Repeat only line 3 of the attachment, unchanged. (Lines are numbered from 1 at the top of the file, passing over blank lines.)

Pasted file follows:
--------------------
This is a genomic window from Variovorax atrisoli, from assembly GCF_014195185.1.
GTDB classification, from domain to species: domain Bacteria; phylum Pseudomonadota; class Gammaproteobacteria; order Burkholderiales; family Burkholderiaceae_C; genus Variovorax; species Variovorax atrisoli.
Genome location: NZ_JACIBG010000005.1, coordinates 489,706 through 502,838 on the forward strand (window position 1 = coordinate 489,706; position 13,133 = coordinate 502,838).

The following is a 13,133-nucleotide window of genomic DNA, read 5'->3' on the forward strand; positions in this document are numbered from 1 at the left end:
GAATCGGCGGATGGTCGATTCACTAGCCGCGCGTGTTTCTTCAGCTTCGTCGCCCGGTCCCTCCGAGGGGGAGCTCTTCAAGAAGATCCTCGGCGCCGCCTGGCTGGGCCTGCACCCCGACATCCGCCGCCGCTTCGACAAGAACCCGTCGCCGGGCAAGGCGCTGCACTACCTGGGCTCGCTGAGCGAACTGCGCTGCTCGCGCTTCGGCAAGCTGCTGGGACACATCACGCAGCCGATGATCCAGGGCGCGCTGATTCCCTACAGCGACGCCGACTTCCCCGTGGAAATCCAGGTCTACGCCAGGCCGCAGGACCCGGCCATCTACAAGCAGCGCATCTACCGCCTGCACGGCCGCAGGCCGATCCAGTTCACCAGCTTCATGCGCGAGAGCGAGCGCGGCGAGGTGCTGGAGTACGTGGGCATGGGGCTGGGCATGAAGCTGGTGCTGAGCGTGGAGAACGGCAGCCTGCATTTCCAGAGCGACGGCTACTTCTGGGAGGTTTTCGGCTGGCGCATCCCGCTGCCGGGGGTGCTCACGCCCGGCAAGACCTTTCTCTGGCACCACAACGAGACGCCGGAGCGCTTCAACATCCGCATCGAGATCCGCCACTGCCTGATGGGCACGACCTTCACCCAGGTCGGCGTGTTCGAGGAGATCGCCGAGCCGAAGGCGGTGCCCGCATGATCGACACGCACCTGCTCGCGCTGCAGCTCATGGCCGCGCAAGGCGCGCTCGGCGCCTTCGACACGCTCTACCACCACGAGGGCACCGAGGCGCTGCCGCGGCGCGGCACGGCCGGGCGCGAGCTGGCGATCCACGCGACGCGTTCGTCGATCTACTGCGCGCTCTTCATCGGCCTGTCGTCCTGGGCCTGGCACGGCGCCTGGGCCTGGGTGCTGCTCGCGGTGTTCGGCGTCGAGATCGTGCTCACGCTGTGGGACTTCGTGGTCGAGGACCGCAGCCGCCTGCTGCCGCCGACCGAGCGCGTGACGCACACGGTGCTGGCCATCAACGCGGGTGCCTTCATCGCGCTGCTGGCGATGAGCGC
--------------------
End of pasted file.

Genome location: NZ_JACIBG010000005.1, coordinates 489,706 through 502,838 on the forward strand (window position 1 = coordinate 489,706; position 13,133 = coordinate 502,838).